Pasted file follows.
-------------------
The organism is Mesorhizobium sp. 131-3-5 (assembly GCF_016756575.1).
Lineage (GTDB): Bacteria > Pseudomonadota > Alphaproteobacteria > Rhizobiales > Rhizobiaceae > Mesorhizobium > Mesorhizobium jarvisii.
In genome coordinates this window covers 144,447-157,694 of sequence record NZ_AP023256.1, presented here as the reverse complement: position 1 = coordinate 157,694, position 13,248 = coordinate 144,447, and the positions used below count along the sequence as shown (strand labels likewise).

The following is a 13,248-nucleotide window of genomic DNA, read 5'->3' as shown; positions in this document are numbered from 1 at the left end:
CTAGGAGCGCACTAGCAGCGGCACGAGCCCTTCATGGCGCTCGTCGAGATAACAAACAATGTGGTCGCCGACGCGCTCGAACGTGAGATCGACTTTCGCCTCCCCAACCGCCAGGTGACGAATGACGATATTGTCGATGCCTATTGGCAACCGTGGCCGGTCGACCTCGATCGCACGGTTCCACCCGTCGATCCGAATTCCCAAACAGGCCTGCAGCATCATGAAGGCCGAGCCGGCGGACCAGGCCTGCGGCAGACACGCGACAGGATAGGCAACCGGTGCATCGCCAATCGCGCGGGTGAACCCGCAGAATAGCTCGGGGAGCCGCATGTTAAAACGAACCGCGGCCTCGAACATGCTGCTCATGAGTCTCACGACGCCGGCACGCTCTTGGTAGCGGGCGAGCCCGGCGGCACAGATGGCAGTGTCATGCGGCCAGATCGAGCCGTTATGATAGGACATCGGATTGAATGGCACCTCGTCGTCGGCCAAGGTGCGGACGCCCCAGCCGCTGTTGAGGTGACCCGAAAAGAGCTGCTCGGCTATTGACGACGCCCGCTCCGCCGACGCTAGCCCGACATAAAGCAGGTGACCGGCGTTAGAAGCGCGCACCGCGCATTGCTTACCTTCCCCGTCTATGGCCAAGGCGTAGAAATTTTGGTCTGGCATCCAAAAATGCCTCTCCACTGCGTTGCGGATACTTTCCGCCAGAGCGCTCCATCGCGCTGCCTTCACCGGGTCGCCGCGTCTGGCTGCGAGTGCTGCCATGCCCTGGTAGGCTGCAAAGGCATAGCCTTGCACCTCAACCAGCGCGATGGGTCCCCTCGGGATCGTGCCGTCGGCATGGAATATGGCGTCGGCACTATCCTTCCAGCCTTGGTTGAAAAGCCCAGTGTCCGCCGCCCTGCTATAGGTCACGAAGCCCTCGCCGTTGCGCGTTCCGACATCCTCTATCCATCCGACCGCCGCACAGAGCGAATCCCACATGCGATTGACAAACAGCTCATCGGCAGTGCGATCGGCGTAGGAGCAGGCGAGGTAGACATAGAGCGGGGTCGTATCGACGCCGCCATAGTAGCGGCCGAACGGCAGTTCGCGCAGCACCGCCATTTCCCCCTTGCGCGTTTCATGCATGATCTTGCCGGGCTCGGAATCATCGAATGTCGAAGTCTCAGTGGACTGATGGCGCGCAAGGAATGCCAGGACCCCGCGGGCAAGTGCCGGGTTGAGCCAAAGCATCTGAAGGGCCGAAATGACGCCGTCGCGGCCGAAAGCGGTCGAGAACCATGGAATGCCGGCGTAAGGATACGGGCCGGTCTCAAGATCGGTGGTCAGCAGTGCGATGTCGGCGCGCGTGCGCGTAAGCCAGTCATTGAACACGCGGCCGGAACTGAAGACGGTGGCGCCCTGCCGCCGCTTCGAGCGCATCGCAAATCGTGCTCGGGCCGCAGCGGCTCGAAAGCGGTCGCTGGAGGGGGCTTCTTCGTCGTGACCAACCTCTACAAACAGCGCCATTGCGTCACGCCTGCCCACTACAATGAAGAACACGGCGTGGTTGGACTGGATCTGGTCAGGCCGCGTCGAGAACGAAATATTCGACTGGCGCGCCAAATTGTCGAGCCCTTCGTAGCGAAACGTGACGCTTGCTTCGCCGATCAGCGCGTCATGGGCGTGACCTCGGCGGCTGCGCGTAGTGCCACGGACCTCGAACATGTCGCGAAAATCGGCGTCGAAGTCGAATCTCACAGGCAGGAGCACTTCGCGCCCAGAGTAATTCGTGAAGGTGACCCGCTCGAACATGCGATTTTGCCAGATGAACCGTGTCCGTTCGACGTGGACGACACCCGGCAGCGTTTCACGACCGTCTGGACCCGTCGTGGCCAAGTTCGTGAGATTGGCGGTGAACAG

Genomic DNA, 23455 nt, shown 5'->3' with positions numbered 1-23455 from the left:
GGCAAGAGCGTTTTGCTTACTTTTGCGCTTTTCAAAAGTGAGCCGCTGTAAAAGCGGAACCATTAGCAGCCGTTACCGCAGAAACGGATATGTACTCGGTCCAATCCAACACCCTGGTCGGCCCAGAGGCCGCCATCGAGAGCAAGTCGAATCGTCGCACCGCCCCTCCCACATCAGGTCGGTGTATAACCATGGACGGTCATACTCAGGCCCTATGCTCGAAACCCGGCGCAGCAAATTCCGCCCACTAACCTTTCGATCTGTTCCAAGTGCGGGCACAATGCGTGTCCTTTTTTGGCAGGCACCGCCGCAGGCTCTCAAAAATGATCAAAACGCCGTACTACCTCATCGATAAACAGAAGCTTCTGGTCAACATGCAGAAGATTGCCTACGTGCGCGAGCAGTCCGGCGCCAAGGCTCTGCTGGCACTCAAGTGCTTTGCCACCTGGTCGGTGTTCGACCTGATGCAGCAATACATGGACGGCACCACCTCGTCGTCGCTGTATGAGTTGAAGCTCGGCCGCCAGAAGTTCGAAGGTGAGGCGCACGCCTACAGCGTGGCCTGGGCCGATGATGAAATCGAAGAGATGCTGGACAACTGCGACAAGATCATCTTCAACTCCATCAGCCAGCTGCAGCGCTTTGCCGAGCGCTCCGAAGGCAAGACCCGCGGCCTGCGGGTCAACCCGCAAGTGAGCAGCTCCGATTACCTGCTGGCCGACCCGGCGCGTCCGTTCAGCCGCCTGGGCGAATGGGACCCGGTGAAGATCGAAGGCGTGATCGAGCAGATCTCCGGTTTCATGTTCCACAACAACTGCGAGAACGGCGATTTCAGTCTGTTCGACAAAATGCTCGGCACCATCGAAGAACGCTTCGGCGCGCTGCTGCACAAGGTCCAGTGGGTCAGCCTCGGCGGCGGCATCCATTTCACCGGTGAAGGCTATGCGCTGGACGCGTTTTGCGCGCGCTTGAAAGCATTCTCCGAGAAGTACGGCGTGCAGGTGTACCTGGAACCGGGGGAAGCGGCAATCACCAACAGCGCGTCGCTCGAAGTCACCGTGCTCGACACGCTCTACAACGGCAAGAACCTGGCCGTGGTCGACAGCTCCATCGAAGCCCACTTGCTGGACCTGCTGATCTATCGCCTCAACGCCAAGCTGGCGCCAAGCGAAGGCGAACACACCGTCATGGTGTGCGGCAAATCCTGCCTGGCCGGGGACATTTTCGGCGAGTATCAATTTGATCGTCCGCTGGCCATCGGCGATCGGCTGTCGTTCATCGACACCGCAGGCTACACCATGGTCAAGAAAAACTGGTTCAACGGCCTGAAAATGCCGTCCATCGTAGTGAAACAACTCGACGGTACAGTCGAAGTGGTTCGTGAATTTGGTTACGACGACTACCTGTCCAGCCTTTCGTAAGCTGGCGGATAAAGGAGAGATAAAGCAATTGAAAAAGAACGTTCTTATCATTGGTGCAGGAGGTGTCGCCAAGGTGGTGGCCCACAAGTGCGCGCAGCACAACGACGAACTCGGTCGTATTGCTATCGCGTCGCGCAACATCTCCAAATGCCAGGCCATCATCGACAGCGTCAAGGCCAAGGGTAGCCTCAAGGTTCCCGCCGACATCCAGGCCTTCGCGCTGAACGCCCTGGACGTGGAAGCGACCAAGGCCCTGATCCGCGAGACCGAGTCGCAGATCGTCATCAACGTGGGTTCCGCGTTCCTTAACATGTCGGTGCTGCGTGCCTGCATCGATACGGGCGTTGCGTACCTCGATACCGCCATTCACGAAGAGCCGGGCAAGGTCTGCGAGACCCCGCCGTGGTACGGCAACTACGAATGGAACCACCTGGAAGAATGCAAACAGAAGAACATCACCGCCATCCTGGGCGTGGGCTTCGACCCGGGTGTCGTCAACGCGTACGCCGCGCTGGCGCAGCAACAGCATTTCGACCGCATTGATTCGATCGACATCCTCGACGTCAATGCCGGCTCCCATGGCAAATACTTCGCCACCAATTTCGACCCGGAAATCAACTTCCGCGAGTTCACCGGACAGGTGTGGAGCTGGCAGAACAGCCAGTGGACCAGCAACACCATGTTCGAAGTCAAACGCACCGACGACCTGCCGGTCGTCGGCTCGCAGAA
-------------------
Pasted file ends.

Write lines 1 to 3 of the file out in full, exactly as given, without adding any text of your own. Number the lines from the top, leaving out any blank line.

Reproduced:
The organism is Mesorhizobium sp. 131-3-5 (assembly GCF_016756575.1).
Lineage (GTDB): Bacteria > Pseudomonadota > Alphaproteobacteria > Rhizobiales > Rhizobiaceae > Mesorhizobium > Mesorhizobium jarvisii.
In genome coordinates this window covers 144,447-157,694 of sequence record NZ_AP023256.1, presented here as the reverse complement: position 1 = coordinate 157,694, position 13,248 = coordinate 144,447, and the positions used below count along the sequence as shown (strand labels likewise).